My first and last observation is you consult with an attorney in your state who has experience in probate law. There may be significant issues relating to the mortgage, your spouse's will (if any), your state's laws, and even life insurance that you did not mention in your question that have a significant impact on your rights. An attorney will review all of the documents relating to the property and give you advice that is accurate for your situation.
Generally speaking, how the property is titled controls who takes the property upon the owner's death. I will not try to summarize two semesters of property law here, but if your name is on the title to the property that is good news. However, if your name is not, that is not necessarily bad news. This is one of the first things your attorney will look to.
A will or trust controls how a person can control how their estate is settled. (An "estate" is all of the assets owned by the descendant.) If your spouse had the property in his name only, then the probate court will look to any will or trust for direction. If the will or trust directs that the property be given to you, then the court will do so (assuming, of course, that the will or trust are valid). If your spouse had a will, he may have given directions for handling the mortgage in the will. There may be an insurance policy for this purpose.
Finally, if there is no will or trust, the court will follow its state statutes and common law for settling the estate. These vary, but generally speaking a spouse will receive half, and surviving children split the other half. However, I must remind you that each state has its own rules of intestate succession, and your attorney will advise you on your rights if your spouse died without a will.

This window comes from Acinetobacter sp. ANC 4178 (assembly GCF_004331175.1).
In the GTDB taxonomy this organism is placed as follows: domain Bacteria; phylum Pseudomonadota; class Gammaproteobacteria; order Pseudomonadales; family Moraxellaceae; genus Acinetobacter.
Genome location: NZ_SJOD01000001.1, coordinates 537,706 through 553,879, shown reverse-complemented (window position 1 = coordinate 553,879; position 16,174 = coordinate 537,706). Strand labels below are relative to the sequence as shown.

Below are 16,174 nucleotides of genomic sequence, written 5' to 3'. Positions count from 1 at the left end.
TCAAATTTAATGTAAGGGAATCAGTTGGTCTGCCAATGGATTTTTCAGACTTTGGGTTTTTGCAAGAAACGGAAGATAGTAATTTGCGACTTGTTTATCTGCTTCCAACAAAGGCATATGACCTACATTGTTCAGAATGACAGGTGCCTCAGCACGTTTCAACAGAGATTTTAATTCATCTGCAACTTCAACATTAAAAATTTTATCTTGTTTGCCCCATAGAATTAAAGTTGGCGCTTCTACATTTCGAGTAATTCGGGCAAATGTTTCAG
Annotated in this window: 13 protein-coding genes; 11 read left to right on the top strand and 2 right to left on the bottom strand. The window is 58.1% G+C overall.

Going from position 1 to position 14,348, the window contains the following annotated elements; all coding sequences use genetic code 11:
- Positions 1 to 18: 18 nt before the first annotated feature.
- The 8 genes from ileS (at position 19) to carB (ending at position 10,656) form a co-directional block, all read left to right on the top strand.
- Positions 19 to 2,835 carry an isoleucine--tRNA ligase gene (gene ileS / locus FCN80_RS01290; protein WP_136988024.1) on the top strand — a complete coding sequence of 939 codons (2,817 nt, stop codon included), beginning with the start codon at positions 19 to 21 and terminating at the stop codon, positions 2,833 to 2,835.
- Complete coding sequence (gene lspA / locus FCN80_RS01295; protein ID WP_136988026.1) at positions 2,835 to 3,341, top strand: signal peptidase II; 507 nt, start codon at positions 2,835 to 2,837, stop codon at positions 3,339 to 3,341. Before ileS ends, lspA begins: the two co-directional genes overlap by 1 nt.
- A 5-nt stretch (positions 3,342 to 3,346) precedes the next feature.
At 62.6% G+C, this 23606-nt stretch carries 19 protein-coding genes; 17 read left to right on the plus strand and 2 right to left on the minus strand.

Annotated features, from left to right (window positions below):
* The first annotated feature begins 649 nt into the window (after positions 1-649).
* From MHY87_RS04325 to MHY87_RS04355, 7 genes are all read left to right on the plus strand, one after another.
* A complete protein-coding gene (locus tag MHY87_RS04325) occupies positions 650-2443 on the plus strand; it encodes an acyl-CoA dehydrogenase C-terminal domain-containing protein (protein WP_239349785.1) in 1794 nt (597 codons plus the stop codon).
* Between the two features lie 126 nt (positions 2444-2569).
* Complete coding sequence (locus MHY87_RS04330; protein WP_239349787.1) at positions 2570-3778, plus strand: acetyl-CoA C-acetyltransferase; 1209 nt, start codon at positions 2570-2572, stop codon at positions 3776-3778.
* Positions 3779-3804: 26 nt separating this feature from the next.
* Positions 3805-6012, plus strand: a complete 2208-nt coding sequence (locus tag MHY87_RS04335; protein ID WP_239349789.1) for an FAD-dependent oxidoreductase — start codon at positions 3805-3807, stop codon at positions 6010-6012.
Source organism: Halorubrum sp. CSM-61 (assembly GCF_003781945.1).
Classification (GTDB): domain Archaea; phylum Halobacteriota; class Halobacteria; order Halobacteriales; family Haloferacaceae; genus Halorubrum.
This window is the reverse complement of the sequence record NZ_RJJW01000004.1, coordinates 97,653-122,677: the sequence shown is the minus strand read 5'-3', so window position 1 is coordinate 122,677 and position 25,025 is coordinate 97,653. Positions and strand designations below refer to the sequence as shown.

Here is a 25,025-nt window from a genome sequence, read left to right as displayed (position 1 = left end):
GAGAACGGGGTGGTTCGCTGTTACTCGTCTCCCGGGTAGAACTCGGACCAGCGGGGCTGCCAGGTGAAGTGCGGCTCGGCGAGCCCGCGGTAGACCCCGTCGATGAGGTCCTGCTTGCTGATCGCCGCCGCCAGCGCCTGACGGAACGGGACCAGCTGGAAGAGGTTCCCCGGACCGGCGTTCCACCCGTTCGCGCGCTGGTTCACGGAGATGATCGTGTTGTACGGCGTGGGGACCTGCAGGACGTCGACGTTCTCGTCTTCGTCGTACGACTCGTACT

Regarding the mortgages (the home equity line of credit is a form of mortgage), a mortgage is an encumbrance on the property. Encumbrances stay with the property as it changes ownership, and remain until satisfied.
One reason I spent so much time discussing the possible paths to your being on title of the property is to give you an idea how long it may take for the probate process to complete. The executor (if there is a will) or administrator (if there is no will) is responsible for carrying out the tasks in the will, and managing the financial affairs of the estate during this process. It is the responsibility of the executor or administrator to pay the mortgage during the probate process. Ultimately, the executor and administrator work for the court and are employed until all claims are resolved and all property is distributed.
This brings me back to the beginning of my answer: Hire an attorney to help you understand the process and guide you through probate.
I hope this information helps you Find. Learn & Save.